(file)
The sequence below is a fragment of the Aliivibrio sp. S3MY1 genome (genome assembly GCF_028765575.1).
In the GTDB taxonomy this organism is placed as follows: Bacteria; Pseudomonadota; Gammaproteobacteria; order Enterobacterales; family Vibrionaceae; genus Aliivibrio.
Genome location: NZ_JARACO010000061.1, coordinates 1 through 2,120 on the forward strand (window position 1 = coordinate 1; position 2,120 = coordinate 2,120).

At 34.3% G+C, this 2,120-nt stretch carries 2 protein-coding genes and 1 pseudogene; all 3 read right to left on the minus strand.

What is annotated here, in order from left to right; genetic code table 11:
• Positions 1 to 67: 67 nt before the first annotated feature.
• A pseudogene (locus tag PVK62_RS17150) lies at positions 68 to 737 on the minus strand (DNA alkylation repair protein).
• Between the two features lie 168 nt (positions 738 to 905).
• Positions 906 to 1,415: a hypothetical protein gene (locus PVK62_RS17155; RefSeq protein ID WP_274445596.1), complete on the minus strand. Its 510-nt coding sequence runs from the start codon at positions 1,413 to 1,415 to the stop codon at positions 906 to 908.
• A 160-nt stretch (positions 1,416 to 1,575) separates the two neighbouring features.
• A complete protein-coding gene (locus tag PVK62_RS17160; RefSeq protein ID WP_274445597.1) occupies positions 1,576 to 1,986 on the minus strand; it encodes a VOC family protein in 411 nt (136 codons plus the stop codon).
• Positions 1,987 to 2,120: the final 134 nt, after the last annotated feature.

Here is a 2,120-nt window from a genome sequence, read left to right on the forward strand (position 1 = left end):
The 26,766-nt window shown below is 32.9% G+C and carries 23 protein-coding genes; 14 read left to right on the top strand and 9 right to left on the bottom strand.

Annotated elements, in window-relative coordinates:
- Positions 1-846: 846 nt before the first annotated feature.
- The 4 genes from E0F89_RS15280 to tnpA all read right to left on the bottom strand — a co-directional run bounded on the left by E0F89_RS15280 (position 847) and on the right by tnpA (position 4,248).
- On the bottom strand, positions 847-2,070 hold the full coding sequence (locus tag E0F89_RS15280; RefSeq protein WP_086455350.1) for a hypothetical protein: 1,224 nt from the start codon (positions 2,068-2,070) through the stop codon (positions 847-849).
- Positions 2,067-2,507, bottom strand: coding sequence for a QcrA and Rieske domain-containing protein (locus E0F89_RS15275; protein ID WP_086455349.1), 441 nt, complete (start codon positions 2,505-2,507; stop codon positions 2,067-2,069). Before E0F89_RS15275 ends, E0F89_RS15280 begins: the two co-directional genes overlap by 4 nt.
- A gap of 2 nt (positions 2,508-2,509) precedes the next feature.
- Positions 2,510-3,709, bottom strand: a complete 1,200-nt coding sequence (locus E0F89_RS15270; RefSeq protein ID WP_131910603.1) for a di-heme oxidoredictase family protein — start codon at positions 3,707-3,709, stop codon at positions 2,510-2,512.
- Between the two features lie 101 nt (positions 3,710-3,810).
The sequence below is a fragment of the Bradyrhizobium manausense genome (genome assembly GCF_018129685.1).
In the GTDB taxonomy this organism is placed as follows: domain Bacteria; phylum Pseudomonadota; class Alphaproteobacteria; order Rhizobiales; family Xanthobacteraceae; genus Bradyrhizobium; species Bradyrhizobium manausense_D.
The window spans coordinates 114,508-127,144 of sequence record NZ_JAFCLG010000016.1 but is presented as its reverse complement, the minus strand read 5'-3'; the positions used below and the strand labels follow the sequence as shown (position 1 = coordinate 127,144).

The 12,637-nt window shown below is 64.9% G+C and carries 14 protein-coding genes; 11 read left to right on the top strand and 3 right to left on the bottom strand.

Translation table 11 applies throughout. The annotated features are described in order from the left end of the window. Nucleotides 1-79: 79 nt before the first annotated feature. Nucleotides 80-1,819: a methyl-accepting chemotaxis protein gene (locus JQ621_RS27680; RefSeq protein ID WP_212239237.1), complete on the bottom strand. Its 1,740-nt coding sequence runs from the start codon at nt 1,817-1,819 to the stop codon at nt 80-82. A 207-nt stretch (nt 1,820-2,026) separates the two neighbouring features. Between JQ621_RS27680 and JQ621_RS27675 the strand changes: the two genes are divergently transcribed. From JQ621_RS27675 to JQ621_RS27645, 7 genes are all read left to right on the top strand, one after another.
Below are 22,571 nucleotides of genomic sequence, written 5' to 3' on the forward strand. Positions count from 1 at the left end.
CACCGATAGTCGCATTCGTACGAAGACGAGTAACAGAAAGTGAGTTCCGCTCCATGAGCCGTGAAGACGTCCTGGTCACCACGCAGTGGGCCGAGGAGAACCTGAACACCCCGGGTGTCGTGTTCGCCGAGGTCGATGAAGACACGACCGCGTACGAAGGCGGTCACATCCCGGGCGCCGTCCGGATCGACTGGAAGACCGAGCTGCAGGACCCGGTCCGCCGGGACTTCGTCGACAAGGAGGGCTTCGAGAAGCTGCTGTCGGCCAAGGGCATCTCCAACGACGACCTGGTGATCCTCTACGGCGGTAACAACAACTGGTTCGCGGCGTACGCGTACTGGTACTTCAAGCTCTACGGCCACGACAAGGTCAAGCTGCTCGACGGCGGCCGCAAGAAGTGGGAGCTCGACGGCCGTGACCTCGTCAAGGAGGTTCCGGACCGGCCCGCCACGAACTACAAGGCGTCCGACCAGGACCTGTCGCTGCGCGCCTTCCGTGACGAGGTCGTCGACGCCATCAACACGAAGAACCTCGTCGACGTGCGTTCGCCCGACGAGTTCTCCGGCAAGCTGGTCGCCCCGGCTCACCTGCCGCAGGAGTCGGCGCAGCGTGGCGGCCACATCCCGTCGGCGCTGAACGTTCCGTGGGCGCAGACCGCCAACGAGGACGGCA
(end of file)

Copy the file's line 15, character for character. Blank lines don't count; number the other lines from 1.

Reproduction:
Annotated elements, in window-relative coordinates: